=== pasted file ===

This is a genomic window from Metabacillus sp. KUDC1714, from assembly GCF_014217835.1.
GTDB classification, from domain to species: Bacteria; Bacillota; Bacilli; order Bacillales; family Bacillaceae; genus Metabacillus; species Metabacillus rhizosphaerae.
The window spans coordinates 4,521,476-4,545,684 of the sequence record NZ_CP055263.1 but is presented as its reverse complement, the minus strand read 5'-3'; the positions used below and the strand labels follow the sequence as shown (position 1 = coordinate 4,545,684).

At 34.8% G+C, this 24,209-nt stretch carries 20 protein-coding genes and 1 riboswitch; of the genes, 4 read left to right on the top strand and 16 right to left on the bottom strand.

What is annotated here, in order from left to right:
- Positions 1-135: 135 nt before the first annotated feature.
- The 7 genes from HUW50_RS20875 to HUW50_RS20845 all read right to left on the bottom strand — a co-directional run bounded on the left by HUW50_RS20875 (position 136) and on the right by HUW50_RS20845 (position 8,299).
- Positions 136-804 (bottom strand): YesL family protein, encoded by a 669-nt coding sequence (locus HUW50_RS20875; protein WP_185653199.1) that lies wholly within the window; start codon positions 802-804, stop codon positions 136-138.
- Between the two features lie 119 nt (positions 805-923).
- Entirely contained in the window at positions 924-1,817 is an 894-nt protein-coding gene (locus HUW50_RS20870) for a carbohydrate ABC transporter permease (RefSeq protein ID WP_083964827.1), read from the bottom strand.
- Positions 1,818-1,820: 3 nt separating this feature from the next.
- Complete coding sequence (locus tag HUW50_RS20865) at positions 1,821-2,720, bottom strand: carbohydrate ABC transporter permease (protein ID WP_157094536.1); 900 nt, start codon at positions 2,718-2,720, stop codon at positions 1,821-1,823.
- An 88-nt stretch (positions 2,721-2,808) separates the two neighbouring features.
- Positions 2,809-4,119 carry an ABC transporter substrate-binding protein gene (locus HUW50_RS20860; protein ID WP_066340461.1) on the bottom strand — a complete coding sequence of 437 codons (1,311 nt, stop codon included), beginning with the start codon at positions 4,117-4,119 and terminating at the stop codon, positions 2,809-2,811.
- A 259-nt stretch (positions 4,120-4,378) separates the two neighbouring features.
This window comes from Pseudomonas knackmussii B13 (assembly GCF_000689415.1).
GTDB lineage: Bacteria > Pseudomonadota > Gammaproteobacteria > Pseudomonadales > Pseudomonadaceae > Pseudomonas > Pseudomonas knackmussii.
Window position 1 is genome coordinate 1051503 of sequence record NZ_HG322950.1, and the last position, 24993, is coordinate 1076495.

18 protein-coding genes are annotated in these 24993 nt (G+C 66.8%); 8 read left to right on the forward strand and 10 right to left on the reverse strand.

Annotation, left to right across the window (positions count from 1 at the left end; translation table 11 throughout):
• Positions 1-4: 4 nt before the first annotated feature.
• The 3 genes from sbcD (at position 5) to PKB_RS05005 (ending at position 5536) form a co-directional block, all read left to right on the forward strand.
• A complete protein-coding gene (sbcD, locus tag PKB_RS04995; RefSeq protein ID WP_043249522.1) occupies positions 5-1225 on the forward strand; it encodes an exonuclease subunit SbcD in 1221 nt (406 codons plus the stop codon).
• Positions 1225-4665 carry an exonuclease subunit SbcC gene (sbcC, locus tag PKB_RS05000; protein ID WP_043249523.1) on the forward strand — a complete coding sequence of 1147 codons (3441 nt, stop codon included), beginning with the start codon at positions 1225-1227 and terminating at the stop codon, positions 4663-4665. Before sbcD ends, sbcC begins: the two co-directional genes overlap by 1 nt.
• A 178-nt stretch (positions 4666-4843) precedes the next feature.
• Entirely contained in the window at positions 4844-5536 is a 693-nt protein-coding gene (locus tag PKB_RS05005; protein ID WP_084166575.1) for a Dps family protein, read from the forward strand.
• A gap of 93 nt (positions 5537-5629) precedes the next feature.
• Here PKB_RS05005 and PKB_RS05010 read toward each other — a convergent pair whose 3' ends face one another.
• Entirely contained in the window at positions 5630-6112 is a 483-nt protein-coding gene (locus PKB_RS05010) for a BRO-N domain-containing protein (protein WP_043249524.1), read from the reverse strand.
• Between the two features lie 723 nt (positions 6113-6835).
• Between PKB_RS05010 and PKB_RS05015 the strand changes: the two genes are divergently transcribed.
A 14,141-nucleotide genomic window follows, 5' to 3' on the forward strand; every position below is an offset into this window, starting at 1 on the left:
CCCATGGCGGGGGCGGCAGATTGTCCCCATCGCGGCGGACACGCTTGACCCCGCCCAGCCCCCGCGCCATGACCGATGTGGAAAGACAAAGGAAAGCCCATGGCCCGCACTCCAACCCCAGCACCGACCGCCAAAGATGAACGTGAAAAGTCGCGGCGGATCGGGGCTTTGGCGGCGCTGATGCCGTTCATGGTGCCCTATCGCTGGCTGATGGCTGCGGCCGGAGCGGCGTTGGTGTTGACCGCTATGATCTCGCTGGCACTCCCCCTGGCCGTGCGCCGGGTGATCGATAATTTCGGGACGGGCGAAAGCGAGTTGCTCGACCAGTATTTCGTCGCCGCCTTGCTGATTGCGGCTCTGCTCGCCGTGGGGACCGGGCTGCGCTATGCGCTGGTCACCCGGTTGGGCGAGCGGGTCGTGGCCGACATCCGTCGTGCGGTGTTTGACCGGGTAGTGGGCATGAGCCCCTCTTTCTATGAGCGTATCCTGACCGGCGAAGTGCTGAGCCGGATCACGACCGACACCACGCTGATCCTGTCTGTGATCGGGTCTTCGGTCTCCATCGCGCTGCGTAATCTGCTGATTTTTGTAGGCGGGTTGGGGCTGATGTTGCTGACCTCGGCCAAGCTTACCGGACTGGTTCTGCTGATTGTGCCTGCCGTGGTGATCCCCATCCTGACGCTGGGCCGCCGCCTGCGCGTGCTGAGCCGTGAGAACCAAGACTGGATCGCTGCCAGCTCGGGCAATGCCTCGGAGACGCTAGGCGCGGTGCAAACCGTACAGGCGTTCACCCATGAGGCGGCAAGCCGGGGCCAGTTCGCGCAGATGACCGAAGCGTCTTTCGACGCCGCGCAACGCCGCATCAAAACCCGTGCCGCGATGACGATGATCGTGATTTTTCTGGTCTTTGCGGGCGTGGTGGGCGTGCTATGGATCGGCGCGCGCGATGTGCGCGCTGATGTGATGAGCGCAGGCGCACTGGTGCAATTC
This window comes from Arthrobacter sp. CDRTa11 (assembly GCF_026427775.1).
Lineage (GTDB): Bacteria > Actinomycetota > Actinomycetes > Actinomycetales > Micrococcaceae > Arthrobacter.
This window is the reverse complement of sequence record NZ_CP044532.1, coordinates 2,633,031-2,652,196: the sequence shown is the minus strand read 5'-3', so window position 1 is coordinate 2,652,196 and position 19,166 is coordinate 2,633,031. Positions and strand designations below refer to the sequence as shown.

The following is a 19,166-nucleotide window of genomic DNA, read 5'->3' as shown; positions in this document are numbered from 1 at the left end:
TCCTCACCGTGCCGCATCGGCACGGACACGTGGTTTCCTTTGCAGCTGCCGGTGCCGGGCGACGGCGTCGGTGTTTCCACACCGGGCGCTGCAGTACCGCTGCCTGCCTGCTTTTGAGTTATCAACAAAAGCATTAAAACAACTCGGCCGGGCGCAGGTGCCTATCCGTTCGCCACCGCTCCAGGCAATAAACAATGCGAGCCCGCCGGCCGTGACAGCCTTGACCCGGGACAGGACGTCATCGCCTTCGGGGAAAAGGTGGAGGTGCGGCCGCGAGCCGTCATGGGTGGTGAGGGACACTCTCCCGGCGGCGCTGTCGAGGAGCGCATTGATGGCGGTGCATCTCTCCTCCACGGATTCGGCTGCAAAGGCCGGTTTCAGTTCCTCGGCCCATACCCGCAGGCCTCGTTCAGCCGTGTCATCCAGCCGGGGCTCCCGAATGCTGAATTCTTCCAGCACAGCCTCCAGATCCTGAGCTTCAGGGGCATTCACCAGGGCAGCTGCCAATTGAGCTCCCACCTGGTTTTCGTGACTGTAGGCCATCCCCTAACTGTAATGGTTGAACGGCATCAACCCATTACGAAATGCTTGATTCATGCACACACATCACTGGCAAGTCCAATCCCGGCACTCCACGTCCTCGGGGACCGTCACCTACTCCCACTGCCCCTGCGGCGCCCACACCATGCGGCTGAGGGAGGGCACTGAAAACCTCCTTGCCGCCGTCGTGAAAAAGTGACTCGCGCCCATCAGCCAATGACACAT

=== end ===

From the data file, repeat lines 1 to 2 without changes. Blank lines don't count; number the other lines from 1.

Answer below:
This is a genomic window from Metabacillus sp. KUDC1714, from assembly GCF_014217835.1.
GTDB classification, from domain to species: Bacteria; Bacillota; Bacilli; order Bacillales; family Bacillaceae; genus Metabacillus; species Metabacillus rhizosphaerae.